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The new fund follows on from the firm's first product, the $400 million Ginger Fund, a long/short equity Greater China fund that is focused on Chinese equities primarily in Hong Kong, Shanghai and Taiwan. That fund has been in existence for four years and returned 37.5% in 2007. The new fund is a long-biased product with 80% of its holdings held longer term at 12 to 18 months.
The new fund has a different strategy. The reasoning behind it was that as a result of ChinaÆs growing global economic influence, there will increasingly be knock-on catalytic effects on non-China stocks. For example, non-Chinese companies that may benefit from winning significant China-sourced supply orders or be party to cross-border M&A activities. The new fund will look to invest in these global stocks. In that sense, it employs some kind of a China event-driven strategy expressed through long/short equity.
Anticipated net exposure in the new fund is 30-70%. A shorting event could be, say, the news of a supply relationship starting to break down between the foreign company and a big Chinese purchaser.
The new fund will only invest in stocks that have a market capitalisation of over $600 million. There will be a restriction of a maximum of 20% in one sector theme or a maximum of 10% in any one stock.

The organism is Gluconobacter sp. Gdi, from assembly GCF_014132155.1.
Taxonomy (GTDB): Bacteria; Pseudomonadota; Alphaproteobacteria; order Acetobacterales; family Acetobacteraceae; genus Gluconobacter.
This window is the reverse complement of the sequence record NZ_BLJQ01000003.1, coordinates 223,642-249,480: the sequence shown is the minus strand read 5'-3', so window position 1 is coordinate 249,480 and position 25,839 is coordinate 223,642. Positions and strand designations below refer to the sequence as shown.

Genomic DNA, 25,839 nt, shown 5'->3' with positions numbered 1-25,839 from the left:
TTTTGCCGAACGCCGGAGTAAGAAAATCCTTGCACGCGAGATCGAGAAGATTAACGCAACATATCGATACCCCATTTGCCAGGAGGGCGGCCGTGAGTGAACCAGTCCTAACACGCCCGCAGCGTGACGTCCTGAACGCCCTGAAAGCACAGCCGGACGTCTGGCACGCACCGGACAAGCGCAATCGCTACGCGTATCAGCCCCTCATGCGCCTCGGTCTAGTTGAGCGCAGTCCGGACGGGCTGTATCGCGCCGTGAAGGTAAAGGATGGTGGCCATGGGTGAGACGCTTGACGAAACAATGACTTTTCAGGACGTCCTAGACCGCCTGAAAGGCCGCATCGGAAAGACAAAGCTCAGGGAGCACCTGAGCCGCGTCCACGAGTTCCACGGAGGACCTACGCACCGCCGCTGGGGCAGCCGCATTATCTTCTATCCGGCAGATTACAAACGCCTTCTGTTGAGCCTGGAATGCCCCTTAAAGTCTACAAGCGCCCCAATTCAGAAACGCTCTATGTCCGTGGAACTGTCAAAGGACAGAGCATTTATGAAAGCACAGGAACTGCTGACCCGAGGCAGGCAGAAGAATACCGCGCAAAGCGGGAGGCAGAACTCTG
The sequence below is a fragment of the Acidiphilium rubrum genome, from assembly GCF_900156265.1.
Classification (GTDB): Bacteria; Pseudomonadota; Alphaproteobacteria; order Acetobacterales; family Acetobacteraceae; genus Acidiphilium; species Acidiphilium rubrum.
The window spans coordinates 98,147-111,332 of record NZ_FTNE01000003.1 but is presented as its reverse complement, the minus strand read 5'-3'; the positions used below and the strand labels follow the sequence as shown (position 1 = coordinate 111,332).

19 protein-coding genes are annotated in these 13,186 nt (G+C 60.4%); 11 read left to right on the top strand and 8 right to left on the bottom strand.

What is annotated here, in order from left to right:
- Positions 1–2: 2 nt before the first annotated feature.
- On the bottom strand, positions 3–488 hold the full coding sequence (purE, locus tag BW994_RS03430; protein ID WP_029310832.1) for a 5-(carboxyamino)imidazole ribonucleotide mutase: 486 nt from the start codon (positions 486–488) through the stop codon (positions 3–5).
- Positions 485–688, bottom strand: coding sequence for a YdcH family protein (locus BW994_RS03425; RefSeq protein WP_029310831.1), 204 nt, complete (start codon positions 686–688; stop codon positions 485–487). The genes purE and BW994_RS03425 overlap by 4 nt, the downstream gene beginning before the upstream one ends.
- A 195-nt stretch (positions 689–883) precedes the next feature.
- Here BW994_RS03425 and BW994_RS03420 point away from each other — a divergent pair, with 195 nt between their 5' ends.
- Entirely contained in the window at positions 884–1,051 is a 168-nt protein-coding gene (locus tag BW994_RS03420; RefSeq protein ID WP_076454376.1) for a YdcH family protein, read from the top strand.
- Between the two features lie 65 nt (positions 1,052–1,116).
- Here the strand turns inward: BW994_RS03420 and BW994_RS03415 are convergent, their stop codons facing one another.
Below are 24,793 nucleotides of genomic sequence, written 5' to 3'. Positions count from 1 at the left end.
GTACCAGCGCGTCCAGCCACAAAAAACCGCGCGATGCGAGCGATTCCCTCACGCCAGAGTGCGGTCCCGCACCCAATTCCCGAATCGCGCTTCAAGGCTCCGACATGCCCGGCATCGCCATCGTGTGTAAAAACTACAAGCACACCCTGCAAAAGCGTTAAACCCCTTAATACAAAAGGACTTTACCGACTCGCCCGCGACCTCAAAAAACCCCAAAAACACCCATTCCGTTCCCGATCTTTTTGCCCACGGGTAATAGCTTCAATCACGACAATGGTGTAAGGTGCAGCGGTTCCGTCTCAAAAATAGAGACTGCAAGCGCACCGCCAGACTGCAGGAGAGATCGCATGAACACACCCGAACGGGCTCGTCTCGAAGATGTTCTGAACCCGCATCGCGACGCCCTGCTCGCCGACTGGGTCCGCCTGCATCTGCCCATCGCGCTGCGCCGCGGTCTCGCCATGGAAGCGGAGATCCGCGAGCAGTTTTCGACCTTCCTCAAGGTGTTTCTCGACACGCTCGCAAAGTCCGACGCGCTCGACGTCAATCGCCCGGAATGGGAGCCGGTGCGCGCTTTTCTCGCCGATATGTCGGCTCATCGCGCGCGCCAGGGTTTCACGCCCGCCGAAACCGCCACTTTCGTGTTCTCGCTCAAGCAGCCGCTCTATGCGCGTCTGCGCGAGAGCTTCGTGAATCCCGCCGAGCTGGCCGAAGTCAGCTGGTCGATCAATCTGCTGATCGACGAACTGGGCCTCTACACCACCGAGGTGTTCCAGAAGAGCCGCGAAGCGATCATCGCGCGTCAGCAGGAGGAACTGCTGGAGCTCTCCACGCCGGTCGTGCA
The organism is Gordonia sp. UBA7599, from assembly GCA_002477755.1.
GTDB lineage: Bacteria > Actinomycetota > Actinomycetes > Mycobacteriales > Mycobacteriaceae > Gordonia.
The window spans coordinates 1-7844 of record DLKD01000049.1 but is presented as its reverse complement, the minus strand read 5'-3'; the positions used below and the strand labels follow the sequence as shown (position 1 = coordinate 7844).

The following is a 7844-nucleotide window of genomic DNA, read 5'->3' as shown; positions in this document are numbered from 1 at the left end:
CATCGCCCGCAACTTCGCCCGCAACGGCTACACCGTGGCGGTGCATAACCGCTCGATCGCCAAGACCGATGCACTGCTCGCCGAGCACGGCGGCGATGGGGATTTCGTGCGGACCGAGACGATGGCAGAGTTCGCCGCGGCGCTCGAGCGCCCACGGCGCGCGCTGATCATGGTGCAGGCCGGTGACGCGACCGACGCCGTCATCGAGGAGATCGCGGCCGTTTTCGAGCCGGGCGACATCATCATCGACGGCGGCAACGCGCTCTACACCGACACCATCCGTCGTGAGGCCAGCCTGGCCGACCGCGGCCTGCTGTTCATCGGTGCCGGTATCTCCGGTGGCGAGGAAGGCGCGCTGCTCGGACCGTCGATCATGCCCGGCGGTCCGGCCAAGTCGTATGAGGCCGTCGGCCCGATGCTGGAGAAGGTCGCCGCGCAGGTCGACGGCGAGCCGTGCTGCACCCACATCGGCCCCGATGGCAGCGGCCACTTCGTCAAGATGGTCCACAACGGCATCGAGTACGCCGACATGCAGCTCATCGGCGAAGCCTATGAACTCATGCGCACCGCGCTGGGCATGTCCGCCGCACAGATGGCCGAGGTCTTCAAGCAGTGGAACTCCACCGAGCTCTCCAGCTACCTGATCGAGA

Management fees will be 2% and performance fees will be 20%. The fund launches with $20-$30 million and has a target size of $500 million; it has a target return of 20%+.
Fund of fund investors are showing the greatest interest so far in the new fund. In the original fund, the investor profile is led by family offices.
Service providers for the new fund are Morgan Stanley as prime broker and HSBC as administrator.
Ginger Capital now has 17 employees in offices in Hong Kong, Shanghai and Beijing. It was founded by YanPing Xu who used to run private wealth portfolios at Goldman Sachs along with her former colleagues Dinnie Li and Vienna Lau. YanPing Xu and Yvonne Sin co-managed Ginger Fund in the last two years.
With the launch of Ginger Opportunity Fund, Xu will take a lead on the existing Ginger Fund, and Sin will take the lead on the Ginger Opportunity Fund. Sin had 12 years of experience in investment banking and equities with Morgan Stanley in New York and DLJ in Hong Kong before joining Ginger.
The Ginger funds are not named after the spice. It comes from the Chinese word ægin jieÆ, which coincidentally means æmake moneyÆ.
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